The diagram can be used by anyone and is under a Creative Commons License.
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Wednesday, December 13, 2006

This week is a special week!



That's because its the Tim Clague short film retrospective week on the short film channel at iFilm.

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Tuesday, December 12, 2006

Presentation skills part 1



Presentation Skills are the second part of Technical skills. Like Computer skills that we talked about before this can be a weak spot for writers. But this is only because they deem it of no interest / importance. Presentation skills are important to get right. We may wish this wasn't so - but it is. The good news is that we probably are already great at presenting - if we just apply our knowledge and abilities in a slightly different way.

For instance, we all get very uppity about the proper way to format a script. And we get very 'into' the different ways that we can structure a scene to make an impact. We like applying a good structire and we like making an impact. But we forget these skills when it comes the layout and structure of the more formal documents we have to write. And its these other documents that we'll be kicking about in the next few posts. Today its the turn of Letters and Emails.

Just after Cannes I copied up a version of my Introductory letter and got some comments on it. A bit long and perhaps almost a bit too slick. The point of any 'cold call' style communication is for you to get your foot in the door by selling yourself in a honest way. So your email wouldn't be exactly like my email. But here are some golden rules that should work for everybody.

One: Keep it short.
If it was a letter then one, nicely spaced and not cramped side of A4. Shrinking your font size to 10 points and expanding your margins to fit more on a page IS CHEATING. You have written too much. Whoever is reading it doesn't have much time. Do them a favour (by not weasting their time) and they might do you a favour (by wanting to find out more about you and your script)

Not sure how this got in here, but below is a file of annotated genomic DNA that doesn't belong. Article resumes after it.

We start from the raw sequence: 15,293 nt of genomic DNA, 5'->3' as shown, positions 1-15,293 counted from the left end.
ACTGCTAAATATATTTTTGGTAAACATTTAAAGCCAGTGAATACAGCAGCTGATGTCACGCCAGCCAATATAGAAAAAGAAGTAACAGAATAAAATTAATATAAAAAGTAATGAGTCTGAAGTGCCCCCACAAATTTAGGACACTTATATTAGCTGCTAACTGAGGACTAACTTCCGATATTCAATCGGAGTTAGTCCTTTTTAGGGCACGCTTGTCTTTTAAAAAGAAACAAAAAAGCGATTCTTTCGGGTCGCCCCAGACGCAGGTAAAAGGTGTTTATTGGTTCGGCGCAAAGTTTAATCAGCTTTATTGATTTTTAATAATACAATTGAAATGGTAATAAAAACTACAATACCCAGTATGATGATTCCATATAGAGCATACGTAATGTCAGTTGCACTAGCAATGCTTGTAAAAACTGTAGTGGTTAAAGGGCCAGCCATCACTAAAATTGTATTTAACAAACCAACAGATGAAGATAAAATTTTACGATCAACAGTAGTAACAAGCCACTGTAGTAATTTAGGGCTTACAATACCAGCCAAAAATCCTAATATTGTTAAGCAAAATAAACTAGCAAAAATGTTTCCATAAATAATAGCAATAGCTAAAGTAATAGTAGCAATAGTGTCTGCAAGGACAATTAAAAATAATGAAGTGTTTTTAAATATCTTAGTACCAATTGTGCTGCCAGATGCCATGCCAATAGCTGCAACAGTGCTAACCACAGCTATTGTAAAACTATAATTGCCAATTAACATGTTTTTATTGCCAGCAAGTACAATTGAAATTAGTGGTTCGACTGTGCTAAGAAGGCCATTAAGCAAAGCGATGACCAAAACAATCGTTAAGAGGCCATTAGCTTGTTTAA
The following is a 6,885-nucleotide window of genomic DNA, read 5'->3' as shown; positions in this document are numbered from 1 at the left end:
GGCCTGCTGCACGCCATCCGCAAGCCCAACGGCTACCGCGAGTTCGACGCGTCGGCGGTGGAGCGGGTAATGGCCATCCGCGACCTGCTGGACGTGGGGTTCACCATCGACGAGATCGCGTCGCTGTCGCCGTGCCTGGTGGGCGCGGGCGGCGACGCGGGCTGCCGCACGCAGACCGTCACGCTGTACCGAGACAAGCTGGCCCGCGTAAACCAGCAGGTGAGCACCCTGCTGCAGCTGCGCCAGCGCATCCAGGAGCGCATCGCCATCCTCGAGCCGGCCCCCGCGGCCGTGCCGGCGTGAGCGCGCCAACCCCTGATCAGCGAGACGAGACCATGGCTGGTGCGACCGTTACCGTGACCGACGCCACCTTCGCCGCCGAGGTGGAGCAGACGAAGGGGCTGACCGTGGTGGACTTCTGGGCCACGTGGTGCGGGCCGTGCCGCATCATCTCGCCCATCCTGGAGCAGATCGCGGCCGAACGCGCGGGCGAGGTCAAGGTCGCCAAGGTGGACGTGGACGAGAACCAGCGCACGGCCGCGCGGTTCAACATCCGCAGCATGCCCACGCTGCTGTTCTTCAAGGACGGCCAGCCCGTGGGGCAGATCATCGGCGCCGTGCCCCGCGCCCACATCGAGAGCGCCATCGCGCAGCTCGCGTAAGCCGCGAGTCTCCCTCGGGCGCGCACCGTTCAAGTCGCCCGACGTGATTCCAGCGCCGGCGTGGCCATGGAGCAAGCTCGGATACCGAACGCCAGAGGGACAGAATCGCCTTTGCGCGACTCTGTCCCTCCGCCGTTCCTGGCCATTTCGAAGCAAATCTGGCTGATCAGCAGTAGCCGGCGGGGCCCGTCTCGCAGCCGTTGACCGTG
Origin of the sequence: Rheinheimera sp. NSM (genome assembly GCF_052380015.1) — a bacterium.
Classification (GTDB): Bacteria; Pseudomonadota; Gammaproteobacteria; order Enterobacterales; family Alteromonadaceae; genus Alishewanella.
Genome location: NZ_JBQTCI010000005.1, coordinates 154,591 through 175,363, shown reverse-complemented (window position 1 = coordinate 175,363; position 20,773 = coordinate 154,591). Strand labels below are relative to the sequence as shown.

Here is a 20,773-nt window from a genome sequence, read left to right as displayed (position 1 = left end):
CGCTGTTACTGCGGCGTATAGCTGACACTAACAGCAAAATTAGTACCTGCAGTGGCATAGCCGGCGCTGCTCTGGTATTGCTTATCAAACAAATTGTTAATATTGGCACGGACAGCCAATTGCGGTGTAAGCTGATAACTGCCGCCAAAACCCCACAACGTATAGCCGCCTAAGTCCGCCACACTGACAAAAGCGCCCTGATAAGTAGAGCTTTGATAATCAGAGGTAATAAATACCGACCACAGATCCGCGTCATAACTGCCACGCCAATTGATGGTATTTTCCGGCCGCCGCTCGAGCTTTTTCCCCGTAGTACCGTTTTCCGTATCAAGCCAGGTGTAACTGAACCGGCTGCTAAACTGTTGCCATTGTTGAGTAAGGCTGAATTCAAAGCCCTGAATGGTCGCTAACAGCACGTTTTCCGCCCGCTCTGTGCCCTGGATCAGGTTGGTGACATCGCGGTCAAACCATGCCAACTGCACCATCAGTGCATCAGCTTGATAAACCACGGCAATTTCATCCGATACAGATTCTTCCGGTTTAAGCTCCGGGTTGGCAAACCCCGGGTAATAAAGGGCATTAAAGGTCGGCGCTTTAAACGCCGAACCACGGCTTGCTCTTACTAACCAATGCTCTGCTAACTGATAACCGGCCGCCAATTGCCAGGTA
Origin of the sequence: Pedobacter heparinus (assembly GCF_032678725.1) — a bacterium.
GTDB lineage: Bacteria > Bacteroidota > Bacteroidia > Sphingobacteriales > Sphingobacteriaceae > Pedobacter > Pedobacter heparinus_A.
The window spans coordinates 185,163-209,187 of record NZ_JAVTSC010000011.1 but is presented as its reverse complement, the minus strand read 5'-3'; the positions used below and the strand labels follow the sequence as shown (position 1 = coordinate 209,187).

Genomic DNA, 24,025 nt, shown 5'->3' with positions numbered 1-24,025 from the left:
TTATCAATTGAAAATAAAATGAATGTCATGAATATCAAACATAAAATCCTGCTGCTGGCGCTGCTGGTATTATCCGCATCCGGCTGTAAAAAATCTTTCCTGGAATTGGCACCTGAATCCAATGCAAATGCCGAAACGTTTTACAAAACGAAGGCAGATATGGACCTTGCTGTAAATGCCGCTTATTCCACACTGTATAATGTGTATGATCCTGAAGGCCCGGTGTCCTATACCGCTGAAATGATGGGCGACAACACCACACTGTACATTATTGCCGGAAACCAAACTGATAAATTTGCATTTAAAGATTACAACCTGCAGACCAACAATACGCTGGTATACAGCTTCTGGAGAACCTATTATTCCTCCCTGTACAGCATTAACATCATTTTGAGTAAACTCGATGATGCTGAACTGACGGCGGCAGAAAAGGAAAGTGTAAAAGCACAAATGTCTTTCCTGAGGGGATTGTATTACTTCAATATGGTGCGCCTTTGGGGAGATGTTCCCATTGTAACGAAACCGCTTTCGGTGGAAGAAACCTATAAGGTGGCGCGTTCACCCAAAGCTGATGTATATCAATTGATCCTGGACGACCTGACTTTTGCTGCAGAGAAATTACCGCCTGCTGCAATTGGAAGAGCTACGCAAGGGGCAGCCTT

Two:Boast.
We are a modest bunch, us writers. Everything is 'quite good' and 'nearly there'. Well now is not the time for this kind of talk. If you've won something then get it in there NOW! If your script is the great then say it is. So long as you go back it up. Boasting is not the same as bullshitting.
Three: What do you want?
"Why am I reading this? What do you want?" Its surprising how few people answer these questions in their introductory email. What, specifically are you asking this person to do? Does your request sound reasonable? Does it sound like you have sought them out or is this a cut n paste job? Make your email tailored to the reader, make it clear what you want, make your request easy to grant. For example "I read about your new film in Screen International. I am also writing a Sci-Fi love story. It would be great to meet up at location near to you for half an hour to hear about your experiences, particularly with regards to how you managed to make the dialogue jargon free, a challenge I am struggling with."
Four: Be positive.
In my example above I say 'I would be great to meet up' rather than 'would you like to meet'. A small point but one that shows that you are 100% up for the meeting them. Rather than wanting to do it if they don't mind doing it.
Five:What's in it for them?
The hardest part. But because its hard doesn't mean you should shy away from it. Why should they bother to meet you or email you back or give you work? What's so great about you? Find it. And write it in. I will remind you of rule 2 again!

Tomorrow we'll look at what to write when you want to write 'a little about myself...' Ahhhhhhh!



New to this diagram?
What is it? - How do I get a copy? - Read from the beginning on the blog.

The Scriptwriter's Life diagram is by Tim Clague from a joint venture by Projector Films, South West Screen & MartonHouse.
The diagram can be used by anyone and is under a Creative Commons License.
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Sunday, December 10, 2006

Super 8 - and old idea that's a new idea